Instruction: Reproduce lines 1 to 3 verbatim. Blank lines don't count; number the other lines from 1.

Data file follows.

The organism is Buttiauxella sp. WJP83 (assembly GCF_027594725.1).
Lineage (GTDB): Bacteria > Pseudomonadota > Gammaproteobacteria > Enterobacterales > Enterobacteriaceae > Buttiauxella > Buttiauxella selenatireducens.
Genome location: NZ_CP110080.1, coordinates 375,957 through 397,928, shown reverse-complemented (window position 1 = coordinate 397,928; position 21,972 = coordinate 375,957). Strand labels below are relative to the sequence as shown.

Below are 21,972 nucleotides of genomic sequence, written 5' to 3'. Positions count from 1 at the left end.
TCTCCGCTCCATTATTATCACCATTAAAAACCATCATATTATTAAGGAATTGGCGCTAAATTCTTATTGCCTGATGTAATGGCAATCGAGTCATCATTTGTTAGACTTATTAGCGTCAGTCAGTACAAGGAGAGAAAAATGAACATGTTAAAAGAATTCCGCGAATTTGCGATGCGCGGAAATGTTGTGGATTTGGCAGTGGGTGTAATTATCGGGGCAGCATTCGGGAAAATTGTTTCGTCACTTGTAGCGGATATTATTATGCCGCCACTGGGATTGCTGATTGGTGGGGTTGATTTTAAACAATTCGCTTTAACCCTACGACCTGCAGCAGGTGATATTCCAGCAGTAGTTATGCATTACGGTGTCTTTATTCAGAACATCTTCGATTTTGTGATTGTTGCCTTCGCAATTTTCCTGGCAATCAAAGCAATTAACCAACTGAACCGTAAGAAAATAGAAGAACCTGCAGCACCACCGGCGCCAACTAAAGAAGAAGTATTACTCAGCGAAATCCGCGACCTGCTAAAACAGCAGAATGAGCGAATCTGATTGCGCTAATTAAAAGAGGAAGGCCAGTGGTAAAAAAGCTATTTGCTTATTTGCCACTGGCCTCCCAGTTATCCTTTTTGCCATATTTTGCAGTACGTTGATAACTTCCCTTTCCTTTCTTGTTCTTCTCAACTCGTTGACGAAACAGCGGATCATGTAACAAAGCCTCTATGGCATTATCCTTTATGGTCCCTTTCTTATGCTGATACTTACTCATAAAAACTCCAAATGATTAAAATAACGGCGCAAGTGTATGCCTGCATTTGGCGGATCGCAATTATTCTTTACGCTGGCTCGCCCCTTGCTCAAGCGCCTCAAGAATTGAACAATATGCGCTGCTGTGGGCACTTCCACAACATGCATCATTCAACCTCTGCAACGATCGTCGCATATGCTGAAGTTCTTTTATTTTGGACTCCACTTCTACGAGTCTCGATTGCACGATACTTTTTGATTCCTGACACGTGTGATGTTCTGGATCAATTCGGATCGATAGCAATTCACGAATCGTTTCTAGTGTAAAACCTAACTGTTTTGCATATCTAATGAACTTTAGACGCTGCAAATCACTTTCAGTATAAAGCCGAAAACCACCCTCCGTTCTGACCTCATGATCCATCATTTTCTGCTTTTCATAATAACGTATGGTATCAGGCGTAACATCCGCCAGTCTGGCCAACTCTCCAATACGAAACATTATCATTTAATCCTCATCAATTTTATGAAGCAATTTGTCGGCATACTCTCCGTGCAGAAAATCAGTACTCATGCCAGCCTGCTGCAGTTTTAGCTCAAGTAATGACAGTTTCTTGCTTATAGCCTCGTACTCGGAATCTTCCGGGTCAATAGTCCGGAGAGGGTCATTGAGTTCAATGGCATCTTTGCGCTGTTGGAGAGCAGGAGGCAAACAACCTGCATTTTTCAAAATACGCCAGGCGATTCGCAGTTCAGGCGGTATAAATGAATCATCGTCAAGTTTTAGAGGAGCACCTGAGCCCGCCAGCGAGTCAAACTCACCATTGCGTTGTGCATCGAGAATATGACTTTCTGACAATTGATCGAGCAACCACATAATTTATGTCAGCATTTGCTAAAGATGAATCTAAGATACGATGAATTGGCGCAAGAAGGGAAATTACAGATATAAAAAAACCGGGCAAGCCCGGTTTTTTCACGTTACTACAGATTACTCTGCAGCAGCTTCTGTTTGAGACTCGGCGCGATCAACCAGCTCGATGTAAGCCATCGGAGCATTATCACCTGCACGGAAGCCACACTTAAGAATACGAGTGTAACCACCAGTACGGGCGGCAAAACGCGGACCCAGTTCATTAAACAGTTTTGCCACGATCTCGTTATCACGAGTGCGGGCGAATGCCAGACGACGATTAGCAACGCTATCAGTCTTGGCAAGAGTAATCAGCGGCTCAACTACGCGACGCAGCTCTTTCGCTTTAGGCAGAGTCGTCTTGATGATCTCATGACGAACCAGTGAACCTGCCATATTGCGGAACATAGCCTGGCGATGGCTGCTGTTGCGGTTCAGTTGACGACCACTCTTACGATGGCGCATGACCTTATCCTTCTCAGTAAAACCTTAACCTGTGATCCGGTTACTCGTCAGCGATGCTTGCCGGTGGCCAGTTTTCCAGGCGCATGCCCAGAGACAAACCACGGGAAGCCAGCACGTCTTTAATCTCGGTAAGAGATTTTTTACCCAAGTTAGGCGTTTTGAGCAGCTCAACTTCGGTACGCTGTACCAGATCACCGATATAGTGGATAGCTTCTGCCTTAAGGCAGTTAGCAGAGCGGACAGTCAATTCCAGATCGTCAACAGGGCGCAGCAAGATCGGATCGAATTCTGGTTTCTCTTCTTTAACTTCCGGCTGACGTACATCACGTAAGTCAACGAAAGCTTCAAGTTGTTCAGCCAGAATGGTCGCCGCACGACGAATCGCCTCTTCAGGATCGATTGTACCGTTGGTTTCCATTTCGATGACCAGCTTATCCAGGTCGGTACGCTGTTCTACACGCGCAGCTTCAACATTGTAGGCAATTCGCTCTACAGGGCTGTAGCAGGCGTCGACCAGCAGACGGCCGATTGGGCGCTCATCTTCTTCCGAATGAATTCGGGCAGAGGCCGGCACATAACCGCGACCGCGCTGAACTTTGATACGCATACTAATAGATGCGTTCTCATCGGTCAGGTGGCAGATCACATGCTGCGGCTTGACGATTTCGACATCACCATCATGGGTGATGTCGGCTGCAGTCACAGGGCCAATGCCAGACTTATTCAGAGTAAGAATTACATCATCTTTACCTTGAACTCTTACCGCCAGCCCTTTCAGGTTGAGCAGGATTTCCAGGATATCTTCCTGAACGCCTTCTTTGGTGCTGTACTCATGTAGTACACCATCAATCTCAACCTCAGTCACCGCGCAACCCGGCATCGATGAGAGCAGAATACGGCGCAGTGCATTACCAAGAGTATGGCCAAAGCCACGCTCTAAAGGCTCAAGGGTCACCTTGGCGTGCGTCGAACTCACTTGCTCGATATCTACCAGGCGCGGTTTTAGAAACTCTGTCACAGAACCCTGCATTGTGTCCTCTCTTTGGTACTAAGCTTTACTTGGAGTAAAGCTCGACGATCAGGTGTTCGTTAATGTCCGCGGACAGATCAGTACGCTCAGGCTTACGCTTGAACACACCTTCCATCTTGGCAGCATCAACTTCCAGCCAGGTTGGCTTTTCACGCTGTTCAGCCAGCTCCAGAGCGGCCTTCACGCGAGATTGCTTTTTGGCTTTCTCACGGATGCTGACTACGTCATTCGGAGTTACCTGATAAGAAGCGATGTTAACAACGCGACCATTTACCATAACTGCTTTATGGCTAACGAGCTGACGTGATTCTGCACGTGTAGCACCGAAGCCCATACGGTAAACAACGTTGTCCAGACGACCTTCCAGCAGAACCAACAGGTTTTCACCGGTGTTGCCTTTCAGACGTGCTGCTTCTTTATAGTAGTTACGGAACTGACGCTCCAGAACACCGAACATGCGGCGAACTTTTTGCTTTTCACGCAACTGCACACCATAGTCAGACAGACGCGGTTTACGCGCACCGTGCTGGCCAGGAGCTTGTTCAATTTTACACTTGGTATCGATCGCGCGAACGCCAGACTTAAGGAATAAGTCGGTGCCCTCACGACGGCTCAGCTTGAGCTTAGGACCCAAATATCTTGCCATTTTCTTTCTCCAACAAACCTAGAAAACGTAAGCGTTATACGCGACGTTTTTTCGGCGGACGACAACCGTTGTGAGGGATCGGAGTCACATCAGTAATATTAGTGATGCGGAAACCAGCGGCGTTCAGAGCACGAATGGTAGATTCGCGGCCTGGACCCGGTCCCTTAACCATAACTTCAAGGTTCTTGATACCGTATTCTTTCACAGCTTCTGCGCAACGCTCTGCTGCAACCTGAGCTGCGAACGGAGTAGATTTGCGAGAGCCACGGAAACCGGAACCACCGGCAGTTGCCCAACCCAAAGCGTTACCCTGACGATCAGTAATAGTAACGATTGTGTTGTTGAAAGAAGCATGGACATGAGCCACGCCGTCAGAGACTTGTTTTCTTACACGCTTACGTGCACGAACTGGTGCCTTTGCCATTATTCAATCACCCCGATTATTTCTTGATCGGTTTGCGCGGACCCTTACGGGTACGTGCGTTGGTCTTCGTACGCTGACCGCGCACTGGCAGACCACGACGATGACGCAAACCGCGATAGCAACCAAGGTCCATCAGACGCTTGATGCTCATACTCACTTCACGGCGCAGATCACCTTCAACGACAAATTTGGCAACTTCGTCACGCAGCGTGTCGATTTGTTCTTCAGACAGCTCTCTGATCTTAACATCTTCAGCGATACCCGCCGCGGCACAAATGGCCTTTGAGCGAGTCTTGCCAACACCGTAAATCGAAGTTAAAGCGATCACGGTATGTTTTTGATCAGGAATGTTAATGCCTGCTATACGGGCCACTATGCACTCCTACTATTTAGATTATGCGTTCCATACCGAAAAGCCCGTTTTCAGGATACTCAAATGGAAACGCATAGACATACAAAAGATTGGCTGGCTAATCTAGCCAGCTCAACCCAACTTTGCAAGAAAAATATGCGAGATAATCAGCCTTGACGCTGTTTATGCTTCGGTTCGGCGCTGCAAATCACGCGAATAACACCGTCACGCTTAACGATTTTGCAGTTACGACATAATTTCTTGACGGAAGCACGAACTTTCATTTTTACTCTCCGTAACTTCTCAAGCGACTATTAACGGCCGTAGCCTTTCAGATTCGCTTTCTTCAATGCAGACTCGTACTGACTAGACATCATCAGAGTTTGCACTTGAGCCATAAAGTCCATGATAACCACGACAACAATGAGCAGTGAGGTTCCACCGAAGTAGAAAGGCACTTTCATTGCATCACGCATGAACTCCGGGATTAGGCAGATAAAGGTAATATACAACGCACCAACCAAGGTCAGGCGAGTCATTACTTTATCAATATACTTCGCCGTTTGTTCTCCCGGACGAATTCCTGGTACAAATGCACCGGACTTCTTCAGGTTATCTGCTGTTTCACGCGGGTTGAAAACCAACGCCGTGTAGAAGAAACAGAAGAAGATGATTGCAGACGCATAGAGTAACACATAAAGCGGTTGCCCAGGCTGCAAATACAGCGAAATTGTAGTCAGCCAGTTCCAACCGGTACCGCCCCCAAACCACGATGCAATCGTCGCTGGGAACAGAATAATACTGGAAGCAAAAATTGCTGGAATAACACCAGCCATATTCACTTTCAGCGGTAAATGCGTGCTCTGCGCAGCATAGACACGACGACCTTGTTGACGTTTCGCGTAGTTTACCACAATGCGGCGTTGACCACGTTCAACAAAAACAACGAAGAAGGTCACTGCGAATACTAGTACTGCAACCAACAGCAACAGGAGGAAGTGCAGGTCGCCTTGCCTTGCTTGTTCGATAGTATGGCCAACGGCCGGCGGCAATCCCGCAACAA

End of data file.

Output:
The organism is Buttiauxella sp. WJP83 (assembly GCF_027594725.1).
Lineage (GTDB): Bacteria > Pseudomonadota > Gammaproteobacteria > Enterobacterales > Enterobacteriaceae > Buttiauxella > Buttiauxella selenatireducens.
Genome location: NZ_CP110080.1, coordinates 375,957 through 397,928, shown reverse-complemented (window position 1 = coordinate 397,928; position 21,972 = coordinate 375,957). Strand labels below are relative to the sequence as shown.